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Math Tools for Economists/Econ 1078002
·Textbook
(Required)
College Mathematics for Business, Economics, Life Sciences, and Social Sciences
(10^{th}
edition): Raymond A. Barnett, Michael R. Ziegler and Karl E. Byleen
ISBN: 0131432095
Available at the CU bookstore
Note: It must be the 10^{th} edition.
With a different edition , you will not be able to identify the problem sets
covered in the
lectures or by the homework assignments.
(Optional  for those who need extra assistant  not required)
Student Study Pack for College Mathematics for Business, Economics, Life
Sciences,
and Social Sciences: Raymond A. Barnett, Michael R. Ziegler and Karl E. Byleen
ISBN: 0131631705
·Exam Dates
First Midterm Exam: Feb 16 in class (5:00)
Second Midterm Exam: Mar 9 in class (5:00)
Third Midterm Exam: Apr 13 in class (5:00)
Final Exam: Tuesday, May 9, 7:3010:00 p.m. (IN THE EVENING.) (the same room as
usual.)
·Objectives
In this course, Math tools for Economists, we study basic mathematical tools
that
are necessary to understand most of the advanced economic theories. Basic
algebra,
probability and calculus theories will be covered.
Algebraic operations, graphs, and functions are essential if you are going to
study
any of the advanced fields in economics or other social sciences.
Probability theory makes you prepared for courses that use statistics,
econometrics
or economics of uncertainty.
Calculus is necessary to understand the optimization theory in microeconomics.
This course, ECON 1078, is the first course in a twocourse sequence. Thus,
taking
ECON 1088 after finishing it is recommended. In ECON 1088, you will study
applied
calculus.
Before starting the study, please note that:
1) The instructor is a foreigner and a nonnative speaker of English. If you are
particular
about such attributes, please consider taking other courses at the same level.
2) It is desirable that you should be acquainted with highschoollevel
mathematical
techniques such as multiplication , division, or graphical presentation.
·Add/Drop
Admission will be granted according to the waitlist.
Jan 25. –Deadline to add a course without a dean' s signature
Feb 1. –Deadline to drop a course without a dean's signature
In principle, an instructor cannot assign you additional seats when the class is
full.
Schedule
This course covers chapters 19 and appendices of the textbook. Chapters 3 and 8
as well
as Sections 4.24.7, 5.25.6, 6.36.4 and 7.27.4 will be skipped. (Though some
important
topics might be discussed briefly.)
Chapters will be covered in the following way.
Appendices 18 → First Midterm → 1 → (4, 5) → Second Midterm → 2 → (6) → (7) →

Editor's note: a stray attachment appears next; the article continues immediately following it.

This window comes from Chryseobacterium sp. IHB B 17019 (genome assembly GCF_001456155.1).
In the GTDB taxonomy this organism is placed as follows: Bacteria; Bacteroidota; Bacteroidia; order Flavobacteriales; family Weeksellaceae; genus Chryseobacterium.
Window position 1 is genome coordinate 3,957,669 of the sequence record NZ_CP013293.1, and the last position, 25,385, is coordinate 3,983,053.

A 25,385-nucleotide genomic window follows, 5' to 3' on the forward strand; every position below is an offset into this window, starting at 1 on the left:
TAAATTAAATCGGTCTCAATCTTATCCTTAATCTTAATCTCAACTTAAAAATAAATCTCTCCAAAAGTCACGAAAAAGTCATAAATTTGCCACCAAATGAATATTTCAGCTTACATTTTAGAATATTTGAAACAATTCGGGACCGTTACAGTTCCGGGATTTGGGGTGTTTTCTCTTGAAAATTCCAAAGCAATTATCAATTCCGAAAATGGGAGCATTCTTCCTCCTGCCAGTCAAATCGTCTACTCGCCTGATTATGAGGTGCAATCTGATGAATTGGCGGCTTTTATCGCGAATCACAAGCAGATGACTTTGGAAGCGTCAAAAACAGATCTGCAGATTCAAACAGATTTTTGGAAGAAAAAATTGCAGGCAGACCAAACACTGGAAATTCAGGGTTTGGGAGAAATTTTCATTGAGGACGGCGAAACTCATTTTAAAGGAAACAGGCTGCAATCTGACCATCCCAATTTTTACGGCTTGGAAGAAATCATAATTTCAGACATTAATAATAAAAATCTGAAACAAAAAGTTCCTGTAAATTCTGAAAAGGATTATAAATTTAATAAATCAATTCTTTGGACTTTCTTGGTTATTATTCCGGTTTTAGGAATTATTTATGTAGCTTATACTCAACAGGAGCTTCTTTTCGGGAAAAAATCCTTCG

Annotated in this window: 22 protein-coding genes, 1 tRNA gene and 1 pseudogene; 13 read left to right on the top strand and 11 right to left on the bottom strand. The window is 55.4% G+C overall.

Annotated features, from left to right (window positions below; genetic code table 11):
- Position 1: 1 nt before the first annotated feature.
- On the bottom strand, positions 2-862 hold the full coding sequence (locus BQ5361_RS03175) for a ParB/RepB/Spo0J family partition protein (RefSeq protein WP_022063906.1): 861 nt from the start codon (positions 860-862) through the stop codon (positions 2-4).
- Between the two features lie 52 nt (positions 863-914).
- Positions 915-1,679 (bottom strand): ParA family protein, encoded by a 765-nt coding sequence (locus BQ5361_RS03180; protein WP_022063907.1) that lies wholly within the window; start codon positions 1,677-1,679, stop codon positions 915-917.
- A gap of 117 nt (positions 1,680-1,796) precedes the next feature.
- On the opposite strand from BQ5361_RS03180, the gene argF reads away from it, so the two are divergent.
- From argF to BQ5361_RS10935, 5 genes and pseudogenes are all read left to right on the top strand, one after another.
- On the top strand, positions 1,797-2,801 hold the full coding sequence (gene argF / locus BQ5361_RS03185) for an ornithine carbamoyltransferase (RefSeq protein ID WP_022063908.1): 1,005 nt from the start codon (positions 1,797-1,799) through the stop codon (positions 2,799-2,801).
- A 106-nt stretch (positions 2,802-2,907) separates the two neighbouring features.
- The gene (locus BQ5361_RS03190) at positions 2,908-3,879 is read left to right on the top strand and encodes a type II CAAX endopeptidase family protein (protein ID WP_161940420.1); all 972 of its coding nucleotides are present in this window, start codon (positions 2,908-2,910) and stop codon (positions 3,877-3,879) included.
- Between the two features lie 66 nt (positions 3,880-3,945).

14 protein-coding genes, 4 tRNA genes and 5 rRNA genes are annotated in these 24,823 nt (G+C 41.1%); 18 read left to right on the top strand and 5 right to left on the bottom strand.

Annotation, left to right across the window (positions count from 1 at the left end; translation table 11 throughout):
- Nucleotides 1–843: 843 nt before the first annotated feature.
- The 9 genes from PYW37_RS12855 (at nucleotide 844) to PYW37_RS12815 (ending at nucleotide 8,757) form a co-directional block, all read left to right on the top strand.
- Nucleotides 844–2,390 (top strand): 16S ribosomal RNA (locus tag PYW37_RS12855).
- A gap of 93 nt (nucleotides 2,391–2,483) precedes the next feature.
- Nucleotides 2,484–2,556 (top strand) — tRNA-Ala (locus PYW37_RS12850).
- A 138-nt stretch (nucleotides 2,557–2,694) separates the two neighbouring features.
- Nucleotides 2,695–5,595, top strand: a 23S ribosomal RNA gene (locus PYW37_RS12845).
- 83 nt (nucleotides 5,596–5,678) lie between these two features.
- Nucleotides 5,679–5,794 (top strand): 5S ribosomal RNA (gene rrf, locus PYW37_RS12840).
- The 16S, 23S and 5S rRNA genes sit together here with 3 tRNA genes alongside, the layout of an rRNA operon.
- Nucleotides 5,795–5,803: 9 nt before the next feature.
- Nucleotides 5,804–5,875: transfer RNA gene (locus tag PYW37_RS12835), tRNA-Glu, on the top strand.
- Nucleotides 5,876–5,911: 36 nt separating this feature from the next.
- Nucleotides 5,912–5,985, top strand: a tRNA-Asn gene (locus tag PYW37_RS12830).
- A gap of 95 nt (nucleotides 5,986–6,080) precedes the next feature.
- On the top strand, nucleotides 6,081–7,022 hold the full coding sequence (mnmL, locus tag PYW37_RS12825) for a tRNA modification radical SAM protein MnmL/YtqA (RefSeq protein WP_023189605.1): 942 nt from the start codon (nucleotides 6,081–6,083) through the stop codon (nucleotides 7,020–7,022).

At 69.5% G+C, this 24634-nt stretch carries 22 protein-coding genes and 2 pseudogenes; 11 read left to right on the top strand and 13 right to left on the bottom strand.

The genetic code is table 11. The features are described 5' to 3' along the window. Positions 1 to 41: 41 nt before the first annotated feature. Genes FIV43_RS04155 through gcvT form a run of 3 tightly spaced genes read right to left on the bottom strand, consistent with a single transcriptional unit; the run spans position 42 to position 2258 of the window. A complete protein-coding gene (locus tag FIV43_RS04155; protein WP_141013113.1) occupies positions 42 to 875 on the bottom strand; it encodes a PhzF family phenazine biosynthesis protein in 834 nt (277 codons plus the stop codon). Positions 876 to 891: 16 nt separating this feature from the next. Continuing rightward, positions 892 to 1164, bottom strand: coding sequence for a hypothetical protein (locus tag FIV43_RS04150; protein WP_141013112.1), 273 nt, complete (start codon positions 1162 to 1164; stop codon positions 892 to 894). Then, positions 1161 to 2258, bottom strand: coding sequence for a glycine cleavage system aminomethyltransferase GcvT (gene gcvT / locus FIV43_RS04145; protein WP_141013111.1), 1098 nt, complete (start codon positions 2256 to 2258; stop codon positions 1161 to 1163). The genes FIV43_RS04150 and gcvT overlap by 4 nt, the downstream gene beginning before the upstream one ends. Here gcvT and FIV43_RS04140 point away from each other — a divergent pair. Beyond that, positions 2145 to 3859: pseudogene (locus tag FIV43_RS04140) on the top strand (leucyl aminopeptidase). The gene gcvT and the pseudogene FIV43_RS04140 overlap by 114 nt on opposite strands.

Third Midterm → 9 → Final
Tuesday Jan 17 introduction Jan 24 A1/A2 Jan 31 A4 Feb 7 A6 Feb 14 A8 Feb 21 11/12 Feb 28 14 Mar 7 51 Mar 14 21 Mar 21 23 (Mar 28 Spring Break: no class Apr 4 62 Apr 11 75 Apr 18 91/92/93 Apr 25 95 May 2 97 May 9 FINAL EXAM (7:30pm) 
Thursday Jan 19 pretest Jan 26 A3 Feb 2 A5 Feb 9 A7 Feb 16 MIDTERM 1 in class Feb 23 13 Mar 2 41 Mar 9 MIDTERM 2 in class Mar 16 22 Mar 23 61 Mar 30 Spring Break: no class) Apr 6 71 Apr 13 MIDTERM 3 in class Apr 20 94 Apr 27 96 May 4 general review 
Chapter coverage schedule may be changed depending on the
progress.
Appendix:
A1 Algebra and real numbers
A2 Basic operations on polynomial
A3 Factoring polynomials
A4 Basic operations on rational expressions
A5 Integer Exponents
A6 Rational exponents and radicals
A7 Linear Equations and Inequalities in One Variable
A8 Quadratic Equations
– Midterm 1 –
Chapter 1: A beginning Library of Elementary Functions
11 Functions
12 Elementary Functions: Graphs and Transformations
13 Linear Equations and Straight Lines
14 Quadratic Functions
Chapter 4: System of Linear Equations
41 System of Linear Equations in Two Variables
Chapter 5: Linear Inequalities and Linear Programming
51 System of Linear Inequalities in Two Variables
– Midterm 2 –
Chapter 2: Additional Elementary Functions
21 Polynomials and Rational Functions
22 Exponential Functions
23 Logarithmic Functions
Chapter 6: Logic, Sets, and Counting
61 Logic
62 Sets
Chapter 7: Probability
71 Sample Spaces, Events and Probability
75 Random Variable, Probability Distribution , and Expectation
– Midterm 3 –
Chapter 9: Calculus
91 Introduction to Limits
92 Continuity
93 The Derivative
94 Power Rule and Basic Differentiation Properties
95 Derivatives of Products and Quotients
96 General Power Rule (Chain Rule)
97 Marginal Analysis in Business and Economics
·Grading
Basic Rule
There are three midterm examinations before the final examination. They are NOT
cumulative.
In some questions, the derivation processes matter as well as the ultimate
answers.
The final exam is cumulative (all of the semester's topics are covered.)
You can use a scientific calculator in the exam. You cannot use a graphing
calculator.
You cannot see the textbook or notebooks.
All of the exams are out of 100 points.
Homework is assigned after each chapter is covered. Each counts:
15 points  the ones for chapters 1 and 2.
20 points – the ones for appendix.
25 points  the ones for chapter 9.
10 points  the ones for chapter 6 and 7.
2.5 points  the ones for chapter 4 and 5.
In total, you will receive 100 points at maximum.
Hints for solving those assignments will be given in class. Therefore, if you
attend the
classes regularly, your score in “homework” section should be very good.
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